culture

/Tag: culture

If everybody looked the same…

Why is everything—from website to cafes—suddenly starting to look exactly the same? And is it even a problem if it does?

2019-02-05T14:43:38+10:0020th July, 2019|Tags: culture, design|

Gravitas.

Let’s dig into “gravitas,” because it’s an ambiguous word, selectively applied. Ever wonder how expression that’s feminine, working-class, queer, or POC isn’t deemed as having “gravitas”, but talking like an Aaron Sorkin character does? Men have “gravitas,” women get “likeable.”

Alexandria Ocasio-Cortez on words.

Ocasio-Cortez is specifically namedropping Sorkin here because she’s saying this in response to some of his dipshit comments. Also, The West Wing is still a bad show and that’s a take I will now and forever stand by.

2019-04-29T12:06:40+10:0016th July, 2019|Tags: culture, politics|

The purity cost.

So what did happen to all those girls who signed “purity plegdes” back ten or twenty years ago? If you’re thinking “probably nothing good” then… yeah, basically. But possibly not in the way you’re imagining…

2019-02-05T10:58:16+10:0014th July, 2019|Tags: culture|

JOMO.

But I’m struck by how one primary reason a fiasco like Fyre Festival could happen, or indeed how many of the worst aspects of influencer culture can happen, is because of the very real emotional effect of the Fear of Missing Out. It’s especially true because FOMO is a designed, intentional result of using most modern social media apps.

[…]

The stakes are so much higher now then back when we just worried that social media would make us feel bad about missing a party. Yes, that’s still a cause of stress, but far worse is social media enabling grifters to profiteer off of innocent people’s credulity. How can we fret about missing our friends when the emotional manipulation of social apps has warped every institution in our entire culture?

Anil Dash on missing out.

2019-02-05T10:53:32+10:0013th July, 2019|Tags: culture, social media, tech|

Young Tumblr Brown.

If you come to believe that you know the truth about someone or that you know their “real” self, then there is nothing else to learn. There is no need to listen or to observe. You can assume that every argument is conducted in bad faith. There can, in fact, be no dialogue at all. Conversation is altogether precluded.

[…]

We are thus tempted simultaneously, and somewhat paradoxically, to believe that those we encounter online are necessarily involved in an inauthentic identity game and that we are capable of ascertaining the truth about them, even on the slimmest of evidence. […] Or, to put it another way, we believe we know the truth about everyone and the truth we know is that there is no truth to be known. So our public sphere takes on not a cynical quality, but a nihilistic one.

L. M. Sacasas on the Discourse.

I’m somewhat torn about this article, as well as the essay that it references about “the unmasking style” in arguments.1 On the one hand, I think understanding “the unmasking style”—understanding that it’s even A Thing—is really critical in understanding certain manifestations of Arguing On The Internet and okay I’m going to say fandom antis. I mean I think it’s useful in understanding fandom antis (among others).

But, on the other hand… a lot of Arguing On The Internet really is conducted in incredibly bad faith. And assuming good faith in those situations isn’t just futile but can be actively dangerous. So… yeah.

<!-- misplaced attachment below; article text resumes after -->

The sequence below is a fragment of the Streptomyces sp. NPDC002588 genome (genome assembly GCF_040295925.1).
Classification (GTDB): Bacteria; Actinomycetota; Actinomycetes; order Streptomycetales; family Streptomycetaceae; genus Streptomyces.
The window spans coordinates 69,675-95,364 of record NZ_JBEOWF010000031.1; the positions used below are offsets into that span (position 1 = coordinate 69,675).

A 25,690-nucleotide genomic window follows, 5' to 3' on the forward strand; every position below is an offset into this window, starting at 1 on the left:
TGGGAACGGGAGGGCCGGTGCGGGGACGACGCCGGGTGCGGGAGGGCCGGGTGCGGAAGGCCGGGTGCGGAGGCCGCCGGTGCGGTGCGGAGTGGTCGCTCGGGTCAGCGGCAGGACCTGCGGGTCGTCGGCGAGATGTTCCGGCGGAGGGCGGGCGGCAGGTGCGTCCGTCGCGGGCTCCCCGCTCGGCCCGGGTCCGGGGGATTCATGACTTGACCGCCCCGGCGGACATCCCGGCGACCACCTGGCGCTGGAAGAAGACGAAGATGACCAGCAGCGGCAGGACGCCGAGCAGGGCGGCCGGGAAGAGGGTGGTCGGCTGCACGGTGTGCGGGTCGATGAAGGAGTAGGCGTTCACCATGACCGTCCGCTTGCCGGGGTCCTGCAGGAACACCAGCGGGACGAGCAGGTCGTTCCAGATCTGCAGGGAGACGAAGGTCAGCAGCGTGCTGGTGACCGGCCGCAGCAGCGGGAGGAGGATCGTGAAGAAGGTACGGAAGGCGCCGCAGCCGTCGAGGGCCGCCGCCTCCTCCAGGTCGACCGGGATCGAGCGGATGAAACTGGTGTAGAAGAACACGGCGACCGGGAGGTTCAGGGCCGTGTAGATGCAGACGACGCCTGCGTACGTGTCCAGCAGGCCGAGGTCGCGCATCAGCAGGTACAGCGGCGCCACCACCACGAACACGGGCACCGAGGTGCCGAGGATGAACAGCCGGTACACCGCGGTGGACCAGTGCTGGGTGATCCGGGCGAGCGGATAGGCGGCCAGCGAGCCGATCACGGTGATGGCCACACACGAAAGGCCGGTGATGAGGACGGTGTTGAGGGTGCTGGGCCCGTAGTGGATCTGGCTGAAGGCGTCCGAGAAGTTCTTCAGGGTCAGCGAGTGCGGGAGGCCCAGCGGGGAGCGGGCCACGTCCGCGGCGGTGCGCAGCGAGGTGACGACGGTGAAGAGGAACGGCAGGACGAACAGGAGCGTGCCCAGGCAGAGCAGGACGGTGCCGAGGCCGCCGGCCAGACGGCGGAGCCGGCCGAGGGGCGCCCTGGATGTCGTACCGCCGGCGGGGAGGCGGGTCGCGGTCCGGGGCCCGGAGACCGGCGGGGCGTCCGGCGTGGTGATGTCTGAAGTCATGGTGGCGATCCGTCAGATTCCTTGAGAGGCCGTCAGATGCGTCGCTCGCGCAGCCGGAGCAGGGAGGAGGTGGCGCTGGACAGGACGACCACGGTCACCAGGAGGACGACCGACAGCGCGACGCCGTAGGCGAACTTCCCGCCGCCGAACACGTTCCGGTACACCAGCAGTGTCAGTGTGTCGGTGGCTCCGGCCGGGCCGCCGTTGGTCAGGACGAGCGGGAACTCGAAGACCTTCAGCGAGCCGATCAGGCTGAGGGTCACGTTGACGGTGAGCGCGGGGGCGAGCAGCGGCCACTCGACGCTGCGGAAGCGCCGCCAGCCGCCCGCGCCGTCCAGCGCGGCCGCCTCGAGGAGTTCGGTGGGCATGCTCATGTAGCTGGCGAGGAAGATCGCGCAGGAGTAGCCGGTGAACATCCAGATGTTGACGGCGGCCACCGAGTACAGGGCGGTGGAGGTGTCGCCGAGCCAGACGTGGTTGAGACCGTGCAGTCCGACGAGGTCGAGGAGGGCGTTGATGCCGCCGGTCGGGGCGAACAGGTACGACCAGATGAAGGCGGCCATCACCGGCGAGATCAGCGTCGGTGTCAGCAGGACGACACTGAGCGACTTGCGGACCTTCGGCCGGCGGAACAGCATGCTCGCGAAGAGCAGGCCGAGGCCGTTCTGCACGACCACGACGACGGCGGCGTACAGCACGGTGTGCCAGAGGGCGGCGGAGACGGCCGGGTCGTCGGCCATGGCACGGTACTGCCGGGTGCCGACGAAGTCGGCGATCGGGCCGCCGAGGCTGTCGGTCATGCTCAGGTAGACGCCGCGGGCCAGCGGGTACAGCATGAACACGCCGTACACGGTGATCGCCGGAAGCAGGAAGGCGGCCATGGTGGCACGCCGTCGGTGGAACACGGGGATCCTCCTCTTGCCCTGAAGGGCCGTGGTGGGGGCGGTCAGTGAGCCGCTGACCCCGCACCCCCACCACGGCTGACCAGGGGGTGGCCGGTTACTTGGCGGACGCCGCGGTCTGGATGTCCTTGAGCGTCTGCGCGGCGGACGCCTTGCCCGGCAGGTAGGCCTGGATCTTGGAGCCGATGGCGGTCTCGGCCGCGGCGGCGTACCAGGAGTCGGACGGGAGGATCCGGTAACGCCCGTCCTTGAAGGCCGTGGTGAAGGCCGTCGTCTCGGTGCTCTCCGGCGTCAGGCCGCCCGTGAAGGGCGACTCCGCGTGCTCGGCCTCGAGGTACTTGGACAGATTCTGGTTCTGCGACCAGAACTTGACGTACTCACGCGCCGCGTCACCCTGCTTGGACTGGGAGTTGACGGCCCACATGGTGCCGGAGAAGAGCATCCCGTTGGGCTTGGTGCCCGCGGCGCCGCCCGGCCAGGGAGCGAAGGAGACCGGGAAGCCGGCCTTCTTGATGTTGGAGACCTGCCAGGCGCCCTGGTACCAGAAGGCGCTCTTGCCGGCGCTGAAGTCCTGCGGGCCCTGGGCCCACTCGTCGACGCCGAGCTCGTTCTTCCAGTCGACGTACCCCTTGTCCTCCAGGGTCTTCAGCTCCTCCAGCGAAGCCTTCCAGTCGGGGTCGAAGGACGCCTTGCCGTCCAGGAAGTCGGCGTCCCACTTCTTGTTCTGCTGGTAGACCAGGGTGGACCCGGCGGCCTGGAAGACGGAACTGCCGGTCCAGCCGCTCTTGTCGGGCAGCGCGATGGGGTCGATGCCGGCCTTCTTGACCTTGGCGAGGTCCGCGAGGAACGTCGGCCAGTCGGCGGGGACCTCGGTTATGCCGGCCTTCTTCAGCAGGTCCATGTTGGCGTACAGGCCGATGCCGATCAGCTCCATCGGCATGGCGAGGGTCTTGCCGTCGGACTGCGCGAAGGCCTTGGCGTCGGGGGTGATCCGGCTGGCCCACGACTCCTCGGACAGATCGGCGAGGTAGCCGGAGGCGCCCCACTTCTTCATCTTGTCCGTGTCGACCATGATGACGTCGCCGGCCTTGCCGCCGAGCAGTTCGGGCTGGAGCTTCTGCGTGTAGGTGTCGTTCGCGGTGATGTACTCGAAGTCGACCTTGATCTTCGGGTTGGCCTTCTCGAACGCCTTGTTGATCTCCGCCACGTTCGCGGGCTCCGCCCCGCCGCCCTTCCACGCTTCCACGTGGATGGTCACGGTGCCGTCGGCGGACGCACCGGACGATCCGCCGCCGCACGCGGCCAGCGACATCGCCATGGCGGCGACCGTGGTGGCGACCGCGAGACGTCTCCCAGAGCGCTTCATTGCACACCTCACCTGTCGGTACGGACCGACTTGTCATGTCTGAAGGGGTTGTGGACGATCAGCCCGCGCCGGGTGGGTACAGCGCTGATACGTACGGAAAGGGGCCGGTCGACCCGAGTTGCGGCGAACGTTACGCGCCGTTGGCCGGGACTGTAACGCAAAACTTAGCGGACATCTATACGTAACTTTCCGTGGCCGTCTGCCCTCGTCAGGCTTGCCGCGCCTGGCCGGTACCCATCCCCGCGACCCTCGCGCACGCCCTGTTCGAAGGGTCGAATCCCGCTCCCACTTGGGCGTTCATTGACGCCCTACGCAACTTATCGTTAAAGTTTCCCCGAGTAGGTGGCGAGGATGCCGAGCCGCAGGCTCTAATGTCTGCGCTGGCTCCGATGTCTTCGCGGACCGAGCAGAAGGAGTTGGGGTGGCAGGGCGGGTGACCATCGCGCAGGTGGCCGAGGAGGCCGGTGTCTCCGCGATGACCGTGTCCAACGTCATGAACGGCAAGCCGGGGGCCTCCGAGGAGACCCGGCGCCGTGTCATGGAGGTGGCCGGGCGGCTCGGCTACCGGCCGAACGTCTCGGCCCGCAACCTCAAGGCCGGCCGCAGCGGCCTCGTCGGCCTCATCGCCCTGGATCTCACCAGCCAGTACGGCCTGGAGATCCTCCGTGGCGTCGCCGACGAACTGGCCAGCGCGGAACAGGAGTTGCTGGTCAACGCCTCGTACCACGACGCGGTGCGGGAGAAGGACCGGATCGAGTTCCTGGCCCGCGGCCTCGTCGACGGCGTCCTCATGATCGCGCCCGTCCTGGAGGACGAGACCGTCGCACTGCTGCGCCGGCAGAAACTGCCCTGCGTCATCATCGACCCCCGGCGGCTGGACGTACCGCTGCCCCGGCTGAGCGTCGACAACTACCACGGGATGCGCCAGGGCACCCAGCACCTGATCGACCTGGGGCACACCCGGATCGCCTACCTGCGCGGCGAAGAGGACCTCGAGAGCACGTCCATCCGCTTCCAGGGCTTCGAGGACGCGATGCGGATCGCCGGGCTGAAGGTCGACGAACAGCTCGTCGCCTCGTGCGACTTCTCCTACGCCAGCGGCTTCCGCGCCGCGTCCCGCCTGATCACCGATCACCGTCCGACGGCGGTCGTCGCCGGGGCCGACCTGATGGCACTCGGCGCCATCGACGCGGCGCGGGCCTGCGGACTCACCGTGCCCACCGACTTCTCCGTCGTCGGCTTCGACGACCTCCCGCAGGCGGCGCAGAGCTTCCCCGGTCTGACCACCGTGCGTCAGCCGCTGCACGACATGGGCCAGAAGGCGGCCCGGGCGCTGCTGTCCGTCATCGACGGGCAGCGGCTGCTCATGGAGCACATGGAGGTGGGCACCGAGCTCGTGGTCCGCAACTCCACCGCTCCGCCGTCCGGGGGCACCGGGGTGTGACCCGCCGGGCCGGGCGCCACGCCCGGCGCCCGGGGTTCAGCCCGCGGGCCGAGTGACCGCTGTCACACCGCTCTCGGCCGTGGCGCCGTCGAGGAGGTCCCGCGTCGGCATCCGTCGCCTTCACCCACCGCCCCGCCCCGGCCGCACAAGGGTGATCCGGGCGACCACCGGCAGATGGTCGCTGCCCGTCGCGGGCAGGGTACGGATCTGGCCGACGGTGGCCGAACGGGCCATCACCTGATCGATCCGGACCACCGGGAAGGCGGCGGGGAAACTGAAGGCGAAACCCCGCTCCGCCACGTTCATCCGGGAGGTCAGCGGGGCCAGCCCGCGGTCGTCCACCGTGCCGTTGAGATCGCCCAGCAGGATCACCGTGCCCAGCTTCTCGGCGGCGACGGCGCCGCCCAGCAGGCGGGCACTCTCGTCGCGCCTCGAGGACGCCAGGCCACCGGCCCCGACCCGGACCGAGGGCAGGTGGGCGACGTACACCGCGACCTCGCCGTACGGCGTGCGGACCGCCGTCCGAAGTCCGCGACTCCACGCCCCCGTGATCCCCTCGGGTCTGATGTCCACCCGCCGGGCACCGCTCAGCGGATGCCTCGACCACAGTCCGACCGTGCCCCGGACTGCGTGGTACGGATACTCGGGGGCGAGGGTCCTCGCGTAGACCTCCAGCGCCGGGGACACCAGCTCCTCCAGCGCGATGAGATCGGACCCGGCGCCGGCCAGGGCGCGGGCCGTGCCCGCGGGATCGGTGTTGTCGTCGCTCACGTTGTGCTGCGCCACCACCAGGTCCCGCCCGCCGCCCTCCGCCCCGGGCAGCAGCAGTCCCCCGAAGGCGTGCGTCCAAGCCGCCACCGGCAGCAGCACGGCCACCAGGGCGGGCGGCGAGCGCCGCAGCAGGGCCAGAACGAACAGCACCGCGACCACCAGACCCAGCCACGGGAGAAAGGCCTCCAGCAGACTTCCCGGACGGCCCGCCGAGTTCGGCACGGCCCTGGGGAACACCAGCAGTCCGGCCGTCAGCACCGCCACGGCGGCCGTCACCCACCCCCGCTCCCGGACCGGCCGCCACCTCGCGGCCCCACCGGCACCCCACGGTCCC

I don’t really have a pithy conclusion or an action list or whatever to solve this apparent paradox, incidentally. Just… these things. They exist.

  1. Which, again, I think is interesting reading but have issues with on… numerous grounds, really, not the least being the author is one of the sorts of people who’d unironically put scare-quotes around the word “microaggressions” while simultaneously utterly failing to comprehend what they actually are. []
2019-02-04T13:22:54+10:0011th July, 2019|Tags: culture, social media|

Riot.

[H]ave you ever been to a straight parade or festival? Because let me tell you, the first time I ever attended Seattle’s Torchlight Family Seafair Parade I was shocked at how just how many skimpy bikinis were being worn by women on the floats and how many sexual innuendoes other floats were designed to embody. The only reason why LGBT Pride Parades appear to be outrageous and not-family-friendly to people is because none of the sexuality on display is aimed at white straight men.

fontfolly on Pride.

Our local Straight Pride Parade is called Summernats and it’s pretty much an annual argument about exactly how much booze, sexual harassment, and public urination are appropriate for kids. It’s so notorious, in fact, that it currently operates under a lock in policy—that is, once you’re on the grounds, you can’t just arbitrary leave—mostly to stop drunken attendees from wandering out of the parade grounds in order to vandalize and defecate on nearby homes. I’ve only been to Mardi Gras once,1 and it was like ten thousand times tamer, even with2 all the kinky queens and leatherdykes…

(Incidentally, as an aside, when I was growing up Mardi Gras was pretty much an annual televised event, and I used to watch it every year with my parents. Yes, including all the kinky floats. I didn’t spontaneously combust, and neither did Mum or Dad when they had to explain to me why, for example, people were walking around wearing latex nun habits and very little else. So, like. Seriously. Miss me with all that “think of the children!” bullshit.)

  1. Also, ironically, the only time I’ve ever been groped by a strange dude in a public place! Not even pride parades are safe spaces from gross straight men, apparently! []
  2. Or, arguably, because of. []
2019-06-26T11:15:37+10:0026th June, 2019|Tags: culture, quiltbag|